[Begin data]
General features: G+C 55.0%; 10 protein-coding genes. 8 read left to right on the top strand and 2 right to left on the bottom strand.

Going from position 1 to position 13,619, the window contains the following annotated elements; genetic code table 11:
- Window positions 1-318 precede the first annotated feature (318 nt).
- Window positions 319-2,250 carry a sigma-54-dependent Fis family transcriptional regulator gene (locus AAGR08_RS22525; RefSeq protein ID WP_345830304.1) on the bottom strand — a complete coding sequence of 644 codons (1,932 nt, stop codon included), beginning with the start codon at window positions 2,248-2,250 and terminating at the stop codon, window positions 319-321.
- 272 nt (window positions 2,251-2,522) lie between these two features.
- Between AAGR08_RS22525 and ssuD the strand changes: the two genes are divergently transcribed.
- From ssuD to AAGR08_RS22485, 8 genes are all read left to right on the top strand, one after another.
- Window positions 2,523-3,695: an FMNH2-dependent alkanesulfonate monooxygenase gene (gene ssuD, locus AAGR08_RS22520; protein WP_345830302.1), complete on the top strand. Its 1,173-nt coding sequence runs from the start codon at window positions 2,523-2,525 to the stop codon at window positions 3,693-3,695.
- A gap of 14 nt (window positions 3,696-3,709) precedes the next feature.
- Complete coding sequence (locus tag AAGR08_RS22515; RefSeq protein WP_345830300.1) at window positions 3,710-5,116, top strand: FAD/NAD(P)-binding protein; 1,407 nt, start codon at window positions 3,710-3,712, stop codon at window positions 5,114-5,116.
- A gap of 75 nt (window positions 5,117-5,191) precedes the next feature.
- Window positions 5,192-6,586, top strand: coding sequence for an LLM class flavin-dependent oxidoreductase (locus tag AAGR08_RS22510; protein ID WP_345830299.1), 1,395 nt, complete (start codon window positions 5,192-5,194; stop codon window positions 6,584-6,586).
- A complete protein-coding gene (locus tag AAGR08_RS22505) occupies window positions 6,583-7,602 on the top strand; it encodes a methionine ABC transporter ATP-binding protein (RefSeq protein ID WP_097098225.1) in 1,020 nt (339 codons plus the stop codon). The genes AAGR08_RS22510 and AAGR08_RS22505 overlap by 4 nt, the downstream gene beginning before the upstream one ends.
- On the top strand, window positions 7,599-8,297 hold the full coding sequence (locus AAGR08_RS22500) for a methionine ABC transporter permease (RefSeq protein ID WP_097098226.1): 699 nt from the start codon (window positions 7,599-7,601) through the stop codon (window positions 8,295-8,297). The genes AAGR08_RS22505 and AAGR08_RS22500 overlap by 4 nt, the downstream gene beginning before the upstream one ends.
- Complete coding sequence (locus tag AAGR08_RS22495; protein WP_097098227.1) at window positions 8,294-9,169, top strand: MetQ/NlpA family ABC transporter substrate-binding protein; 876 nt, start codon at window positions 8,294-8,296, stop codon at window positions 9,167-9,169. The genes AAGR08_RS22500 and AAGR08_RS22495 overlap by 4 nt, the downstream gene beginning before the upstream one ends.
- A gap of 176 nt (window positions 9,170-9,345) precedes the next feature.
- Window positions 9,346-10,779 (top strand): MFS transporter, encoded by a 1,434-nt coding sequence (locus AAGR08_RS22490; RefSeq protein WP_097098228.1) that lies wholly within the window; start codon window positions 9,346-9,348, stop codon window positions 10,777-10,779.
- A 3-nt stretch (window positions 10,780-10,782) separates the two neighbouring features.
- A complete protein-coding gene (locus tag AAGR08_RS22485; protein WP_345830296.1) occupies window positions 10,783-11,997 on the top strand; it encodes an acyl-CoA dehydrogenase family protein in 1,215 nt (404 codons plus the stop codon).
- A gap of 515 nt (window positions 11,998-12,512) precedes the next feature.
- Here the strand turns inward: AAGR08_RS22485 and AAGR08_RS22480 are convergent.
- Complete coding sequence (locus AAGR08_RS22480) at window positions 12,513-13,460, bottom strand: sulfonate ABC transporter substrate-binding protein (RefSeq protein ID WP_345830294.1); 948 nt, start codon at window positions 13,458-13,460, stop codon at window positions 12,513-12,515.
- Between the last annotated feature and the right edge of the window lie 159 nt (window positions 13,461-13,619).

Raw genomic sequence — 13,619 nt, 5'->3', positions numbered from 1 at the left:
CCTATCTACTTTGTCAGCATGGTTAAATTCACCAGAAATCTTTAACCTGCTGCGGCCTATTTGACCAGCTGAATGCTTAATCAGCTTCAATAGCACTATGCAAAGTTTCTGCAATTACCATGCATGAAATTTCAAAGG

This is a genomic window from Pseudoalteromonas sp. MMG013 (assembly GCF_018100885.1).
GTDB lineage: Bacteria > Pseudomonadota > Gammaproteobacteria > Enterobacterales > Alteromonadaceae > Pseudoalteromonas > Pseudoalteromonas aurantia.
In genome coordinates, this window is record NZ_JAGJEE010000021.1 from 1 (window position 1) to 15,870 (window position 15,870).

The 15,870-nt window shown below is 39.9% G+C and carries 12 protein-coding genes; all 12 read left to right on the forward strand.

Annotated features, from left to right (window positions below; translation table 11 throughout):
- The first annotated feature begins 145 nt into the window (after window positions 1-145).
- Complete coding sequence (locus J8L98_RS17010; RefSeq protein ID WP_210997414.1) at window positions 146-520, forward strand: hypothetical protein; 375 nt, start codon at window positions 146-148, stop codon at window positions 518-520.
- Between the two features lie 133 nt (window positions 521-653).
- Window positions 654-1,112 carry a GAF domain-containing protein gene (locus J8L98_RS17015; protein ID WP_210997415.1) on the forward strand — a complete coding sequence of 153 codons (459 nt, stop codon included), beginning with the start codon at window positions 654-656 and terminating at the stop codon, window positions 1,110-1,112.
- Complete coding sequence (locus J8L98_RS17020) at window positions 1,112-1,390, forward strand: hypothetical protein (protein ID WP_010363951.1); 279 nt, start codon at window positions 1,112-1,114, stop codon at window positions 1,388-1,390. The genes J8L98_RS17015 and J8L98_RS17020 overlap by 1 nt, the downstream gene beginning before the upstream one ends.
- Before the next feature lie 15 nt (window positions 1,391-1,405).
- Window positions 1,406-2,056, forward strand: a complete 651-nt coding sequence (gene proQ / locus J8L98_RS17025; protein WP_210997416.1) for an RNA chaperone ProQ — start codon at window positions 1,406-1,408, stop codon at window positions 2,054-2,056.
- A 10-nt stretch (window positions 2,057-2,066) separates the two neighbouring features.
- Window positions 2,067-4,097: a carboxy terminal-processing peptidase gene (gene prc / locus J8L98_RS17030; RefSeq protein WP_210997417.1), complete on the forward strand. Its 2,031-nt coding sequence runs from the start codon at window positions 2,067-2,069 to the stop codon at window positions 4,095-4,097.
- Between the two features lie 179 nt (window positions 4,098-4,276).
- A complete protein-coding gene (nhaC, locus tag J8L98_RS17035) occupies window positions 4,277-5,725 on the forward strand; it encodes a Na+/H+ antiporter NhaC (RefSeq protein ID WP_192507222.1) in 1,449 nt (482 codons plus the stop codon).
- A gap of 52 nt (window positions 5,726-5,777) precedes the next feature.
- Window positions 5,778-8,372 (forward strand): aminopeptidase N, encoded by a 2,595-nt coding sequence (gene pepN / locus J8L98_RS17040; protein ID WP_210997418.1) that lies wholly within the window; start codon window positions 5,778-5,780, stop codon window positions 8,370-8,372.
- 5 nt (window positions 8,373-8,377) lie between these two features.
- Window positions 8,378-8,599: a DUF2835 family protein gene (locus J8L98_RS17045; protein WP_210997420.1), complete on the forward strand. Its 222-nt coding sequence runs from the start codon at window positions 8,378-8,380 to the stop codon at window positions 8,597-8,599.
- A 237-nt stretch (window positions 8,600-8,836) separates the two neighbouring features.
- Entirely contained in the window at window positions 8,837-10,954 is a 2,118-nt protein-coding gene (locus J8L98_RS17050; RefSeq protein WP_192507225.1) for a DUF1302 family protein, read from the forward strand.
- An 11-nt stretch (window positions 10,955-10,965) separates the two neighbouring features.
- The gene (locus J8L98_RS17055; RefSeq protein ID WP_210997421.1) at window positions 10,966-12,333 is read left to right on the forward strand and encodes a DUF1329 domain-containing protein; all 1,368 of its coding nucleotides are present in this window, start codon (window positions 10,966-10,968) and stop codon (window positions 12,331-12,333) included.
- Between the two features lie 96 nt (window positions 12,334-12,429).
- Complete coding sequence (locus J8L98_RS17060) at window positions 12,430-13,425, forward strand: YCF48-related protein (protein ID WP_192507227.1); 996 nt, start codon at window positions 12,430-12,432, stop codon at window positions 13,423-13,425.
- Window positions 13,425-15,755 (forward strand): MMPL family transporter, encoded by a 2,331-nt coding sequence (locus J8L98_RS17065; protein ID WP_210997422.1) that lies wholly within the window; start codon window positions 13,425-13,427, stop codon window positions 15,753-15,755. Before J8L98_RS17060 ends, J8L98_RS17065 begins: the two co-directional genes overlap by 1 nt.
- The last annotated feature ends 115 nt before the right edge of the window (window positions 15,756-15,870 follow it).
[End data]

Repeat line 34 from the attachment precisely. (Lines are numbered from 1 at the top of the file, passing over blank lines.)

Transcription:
- Window positions 654-1,112 carry a GAF domain-containing protein gene (locus J8L98_RS17015; protein ID WP_210997415.1) on the forward strand — a complete coding sequence of 153 codons (459 nt, stop codon included), beginning with the start codon at window positions 654-656 and terminating at the stop codon, window positions 1,110-1,112.